Breaking Into the Channel: Expert Insights on Getting It Done
Locus Health is a six-year-old startup company that specializes in in-home remote monitoring software for pediatric patients that allows them to be treated outside a hospital while staying in touch with their doctors, nurses and health care facilities. The company’s goal is to find channel partners that would help them shop their iPad app directly to members of the medical community, so it would be used more widely and grow the company’s business and revenue.
But so far, the Charlottesville, Virginia-based health care company hasn’t been able to get in the door of many channel partners to talk about their application because they haven’t sold enough and don’t have enough users and proven buyers. Complicating that, the channel partners they have been talking with are focused on technology leads within hospitals and medical offices, rather than on the clinicians who would actually be using the app with their patients. Locus Health is trying to create a broader market for in-home patient monitoring while also working to make their app the preferred tool in the marketplace.
It’s a Catch-22 for Locus Health and for many startups that have not yet been able to connect with the channel on a wide scale.
So far, all of Locus’s business is through direct sales to medical professionals, Lindsey Koshansky, a registered nurse and the company’s vice president of clinical innovation, told Channel Futures. Locus Health has only three full-time salespeople and four nurses who support app demos and meetings with health care professionals.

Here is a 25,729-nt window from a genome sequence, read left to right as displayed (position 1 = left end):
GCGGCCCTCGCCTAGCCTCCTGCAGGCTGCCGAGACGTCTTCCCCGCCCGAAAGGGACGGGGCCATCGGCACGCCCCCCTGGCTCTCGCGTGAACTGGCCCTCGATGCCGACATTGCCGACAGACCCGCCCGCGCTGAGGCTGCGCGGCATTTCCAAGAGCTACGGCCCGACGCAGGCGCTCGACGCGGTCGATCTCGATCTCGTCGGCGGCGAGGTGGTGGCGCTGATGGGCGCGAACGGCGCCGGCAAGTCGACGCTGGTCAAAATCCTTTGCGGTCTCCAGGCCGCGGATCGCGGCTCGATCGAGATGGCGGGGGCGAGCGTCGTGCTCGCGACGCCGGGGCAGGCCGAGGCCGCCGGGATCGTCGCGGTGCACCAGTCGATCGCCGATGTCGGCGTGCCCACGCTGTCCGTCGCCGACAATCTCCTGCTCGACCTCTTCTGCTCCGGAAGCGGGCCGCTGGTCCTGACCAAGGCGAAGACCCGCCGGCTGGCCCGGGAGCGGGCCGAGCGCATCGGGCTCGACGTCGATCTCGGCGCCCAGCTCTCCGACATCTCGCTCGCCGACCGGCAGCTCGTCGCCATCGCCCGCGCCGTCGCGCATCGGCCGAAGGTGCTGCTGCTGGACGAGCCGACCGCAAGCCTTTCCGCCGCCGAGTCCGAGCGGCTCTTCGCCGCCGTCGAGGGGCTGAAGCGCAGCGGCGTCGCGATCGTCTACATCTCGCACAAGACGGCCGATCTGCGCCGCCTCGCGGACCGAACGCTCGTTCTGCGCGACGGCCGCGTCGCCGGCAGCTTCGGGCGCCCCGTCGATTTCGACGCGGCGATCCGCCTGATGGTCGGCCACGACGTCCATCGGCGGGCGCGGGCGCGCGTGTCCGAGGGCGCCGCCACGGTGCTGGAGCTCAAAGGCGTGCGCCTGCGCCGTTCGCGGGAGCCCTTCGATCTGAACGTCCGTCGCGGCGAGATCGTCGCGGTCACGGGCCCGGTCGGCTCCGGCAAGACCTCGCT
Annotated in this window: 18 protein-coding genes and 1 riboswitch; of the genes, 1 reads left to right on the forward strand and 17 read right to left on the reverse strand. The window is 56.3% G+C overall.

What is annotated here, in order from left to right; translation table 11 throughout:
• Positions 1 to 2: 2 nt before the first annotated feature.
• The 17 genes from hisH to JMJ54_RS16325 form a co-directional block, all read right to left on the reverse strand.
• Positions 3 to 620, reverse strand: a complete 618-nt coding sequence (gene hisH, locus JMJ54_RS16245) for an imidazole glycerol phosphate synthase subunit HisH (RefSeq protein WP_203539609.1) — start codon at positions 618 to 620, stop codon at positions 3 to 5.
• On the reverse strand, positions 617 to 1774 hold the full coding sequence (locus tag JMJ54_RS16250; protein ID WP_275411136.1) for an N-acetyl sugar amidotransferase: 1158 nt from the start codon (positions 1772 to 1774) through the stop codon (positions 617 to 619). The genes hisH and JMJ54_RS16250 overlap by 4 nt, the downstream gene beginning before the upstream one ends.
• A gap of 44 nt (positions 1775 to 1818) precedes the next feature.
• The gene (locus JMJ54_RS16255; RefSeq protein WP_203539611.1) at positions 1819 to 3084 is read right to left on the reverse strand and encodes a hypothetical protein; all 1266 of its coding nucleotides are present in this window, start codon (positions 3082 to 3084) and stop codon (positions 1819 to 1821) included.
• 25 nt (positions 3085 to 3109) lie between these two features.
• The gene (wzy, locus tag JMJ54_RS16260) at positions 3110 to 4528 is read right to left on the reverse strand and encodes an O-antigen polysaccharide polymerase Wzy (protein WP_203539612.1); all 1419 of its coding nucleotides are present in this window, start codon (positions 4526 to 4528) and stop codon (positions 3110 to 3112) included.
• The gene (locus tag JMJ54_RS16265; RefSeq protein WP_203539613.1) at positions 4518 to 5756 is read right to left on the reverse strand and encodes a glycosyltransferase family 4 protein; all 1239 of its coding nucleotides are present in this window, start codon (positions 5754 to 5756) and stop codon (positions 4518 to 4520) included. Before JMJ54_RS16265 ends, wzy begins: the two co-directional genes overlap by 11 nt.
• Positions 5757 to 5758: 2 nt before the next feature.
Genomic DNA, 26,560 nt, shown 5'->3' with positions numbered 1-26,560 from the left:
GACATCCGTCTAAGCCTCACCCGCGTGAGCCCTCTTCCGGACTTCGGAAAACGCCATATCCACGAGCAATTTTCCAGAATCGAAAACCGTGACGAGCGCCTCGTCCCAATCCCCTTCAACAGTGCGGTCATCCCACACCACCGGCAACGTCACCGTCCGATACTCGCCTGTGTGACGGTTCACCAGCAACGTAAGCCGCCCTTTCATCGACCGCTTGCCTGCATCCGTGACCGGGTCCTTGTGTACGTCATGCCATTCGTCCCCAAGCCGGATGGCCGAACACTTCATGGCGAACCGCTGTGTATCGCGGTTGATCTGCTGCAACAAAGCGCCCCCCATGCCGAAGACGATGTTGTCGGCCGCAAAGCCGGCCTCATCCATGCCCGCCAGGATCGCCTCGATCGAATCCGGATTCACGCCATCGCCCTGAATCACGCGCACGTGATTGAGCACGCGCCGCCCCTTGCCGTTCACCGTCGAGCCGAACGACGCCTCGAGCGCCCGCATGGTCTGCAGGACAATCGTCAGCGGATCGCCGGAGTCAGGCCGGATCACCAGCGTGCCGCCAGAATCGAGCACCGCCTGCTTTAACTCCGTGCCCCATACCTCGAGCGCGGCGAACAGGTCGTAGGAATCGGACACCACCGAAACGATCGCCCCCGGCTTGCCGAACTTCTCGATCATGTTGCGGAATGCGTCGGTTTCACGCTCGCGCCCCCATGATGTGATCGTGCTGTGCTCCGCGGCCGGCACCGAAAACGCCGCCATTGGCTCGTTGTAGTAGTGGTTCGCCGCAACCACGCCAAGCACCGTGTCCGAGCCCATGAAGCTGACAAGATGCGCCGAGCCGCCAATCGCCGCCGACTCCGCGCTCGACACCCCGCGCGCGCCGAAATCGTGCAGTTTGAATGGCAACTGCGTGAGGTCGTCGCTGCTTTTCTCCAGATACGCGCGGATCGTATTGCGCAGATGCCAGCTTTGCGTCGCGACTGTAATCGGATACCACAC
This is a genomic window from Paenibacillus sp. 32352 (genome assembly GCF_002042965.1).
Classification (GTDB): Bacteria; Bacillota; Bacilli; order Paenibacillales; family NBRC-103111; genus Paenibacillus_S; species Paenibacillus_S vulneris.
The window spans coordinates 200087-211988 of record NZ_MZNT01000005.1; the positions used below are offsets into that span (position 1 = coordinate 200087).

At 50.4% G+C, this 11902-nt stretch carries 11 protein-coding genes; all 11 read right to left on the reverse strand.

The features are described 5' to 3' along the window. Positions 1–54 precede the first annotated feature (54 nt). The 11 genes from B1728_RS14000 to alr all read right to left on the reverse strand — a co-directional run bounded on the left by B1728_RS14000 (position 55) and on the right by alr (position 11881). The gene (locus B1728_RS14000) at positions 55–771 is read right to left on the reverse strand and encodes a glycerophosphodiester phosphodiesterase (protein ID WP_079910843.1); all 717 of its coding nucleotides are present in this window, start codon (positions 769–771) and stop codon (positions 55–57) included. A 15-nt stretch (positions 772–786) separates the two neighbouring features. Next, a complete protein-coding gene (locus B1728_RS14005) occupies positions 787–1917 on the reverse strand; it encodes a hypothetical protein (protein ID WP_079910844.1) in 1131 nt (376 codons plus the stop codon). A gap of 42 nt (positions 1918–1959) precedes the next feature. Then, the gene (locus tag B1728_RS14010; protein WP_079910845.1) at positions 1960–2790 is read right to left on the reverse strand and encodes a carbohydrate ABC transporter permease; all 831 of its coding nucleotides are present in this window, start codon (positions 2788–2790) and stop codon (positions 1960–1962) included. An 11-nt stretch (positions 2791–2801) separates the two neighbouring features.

“As in-home care monitoring becomes more popular, we hope to get into the channel model,” Koshansky said. “Clinicians are hesitant. They have to believe that in-home monitoring may be as effective as being in the hospital,” she said, adding that clinicians must also seek justification for the monitoring, because medical insurance reimbursements for the technology don’t provide clinicians with the same monetary reimbursements as hospital stays.
Right now, Locus Health is continuing to work on producing some early patient outcome examples that the company can use to seek partners to help expand its sales, said Koshansky. “That is a game-changer,” she said. “Until valid and data-based results are there, no one wants to see it. Now we are getting there with some numbers. Once this is seen, our scalability will change and partners will want to engage.”
Competitors, including Philips and Vivify Health, are already in the marketplace, which also makes it harder for Locus to get serious traction. Once in-home monitoring apps are seen as standard care tools by more clinicians, there will be a trigger point for partners to get into the market, said Koshansky.
Several hundred medically complex patients a day — mostly pediatric cases, but some adults as well — report their conditions to their doctors through their iPads and the iOS-based Locus app so they can be monitored at home. Several thousand patients have used it over the last few years. Some 20 children’s hospitals across the country are using it.
Created in 2016, the Locus app is…